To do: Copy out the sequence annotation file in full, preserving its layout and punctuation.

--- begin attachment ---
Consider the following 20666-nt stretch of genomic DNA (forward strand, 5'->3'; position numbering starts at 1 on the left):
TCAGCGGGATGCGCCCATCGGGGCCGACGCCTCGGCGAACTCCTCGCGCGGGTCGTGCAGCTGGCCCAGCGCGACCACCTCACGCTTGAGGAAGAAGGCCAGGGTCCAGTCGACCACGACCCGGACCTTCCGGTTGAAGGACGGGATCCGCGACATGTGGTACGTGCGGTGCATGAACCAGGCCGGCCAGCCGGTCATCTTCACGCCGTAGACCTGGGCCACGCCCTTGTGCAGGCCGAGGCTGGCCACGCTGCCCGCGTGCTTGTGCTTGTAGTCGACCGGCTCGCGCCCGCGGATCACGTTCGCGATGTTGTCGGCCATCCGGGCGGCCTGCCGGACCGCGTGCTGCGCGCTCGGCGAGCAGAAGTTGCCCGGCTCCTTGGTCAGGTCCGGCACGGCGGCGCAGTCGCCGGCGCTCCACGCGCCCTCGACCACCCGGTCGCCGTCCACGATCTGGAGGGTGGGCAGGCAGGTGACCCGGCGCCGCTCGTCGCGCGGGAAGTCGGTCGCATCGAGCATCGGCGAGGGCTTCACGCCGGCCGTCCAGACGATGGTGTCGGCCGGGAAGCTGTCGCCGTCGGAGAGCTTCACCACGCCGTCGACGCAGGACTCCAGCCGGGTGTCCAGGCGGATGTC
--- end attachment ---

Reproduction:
Consider the following 20666-nt stretch of genomic DNA (forward strand, 5'->3'; position numbering starts at 1 on the left):
TCAGCGGGATGCGCCCATCGGGGCCGACGCCTCGGCGAACTCCTCGCGCGGGTCGTGCAGCTGGCCCAGCGCGACCACCTCACGCTTGAGGAAGAAGGCCAGGGTCCAGTCGACCACGACCCGGACCTTCCGGTTGAAGGACGGGATCCGCGACATGTGGTACGTGCGGTGCATGAACCAGGCCGGCCAGCCGGTCATCTTCACGCCGTAGACCTGGGCCACGCCCTTGTGCAGGCCGAGGCTGGCCACGCTGCCCGCGTGCTTGTGCTTGTAGTCGACCGGCTCGCGCCCGCGGATCACGTTCGCGATGTTGTCGGCCATCCGGGCGGCCTGCCGGACCGCGTGCTGCGCGCTCGGCGAGCAGAAGTTGCCCGGCTCCTTGGTCAGGTCCGGCACGGCGGCGCAGTCGCCGGCGCTCCACGCGCCCTCGACCACCCGGTCGCCGTCCACGATCTGGAGGGTGGGCAGGCAGGTGACCCGGCGCCGCTCGTCGCGCGGGAAGTCGGTCGCATCGAGCATCGGCGAGGGCTTCACGCCGGCCGTCCAGACGATGGTGTCGGCCGGGAAGCTGTCGCCGTCGGAGAGCTTCACCACGCCGTCGACGCAGGACTCCAGCCGGGTGTCCAGGCGGATGTC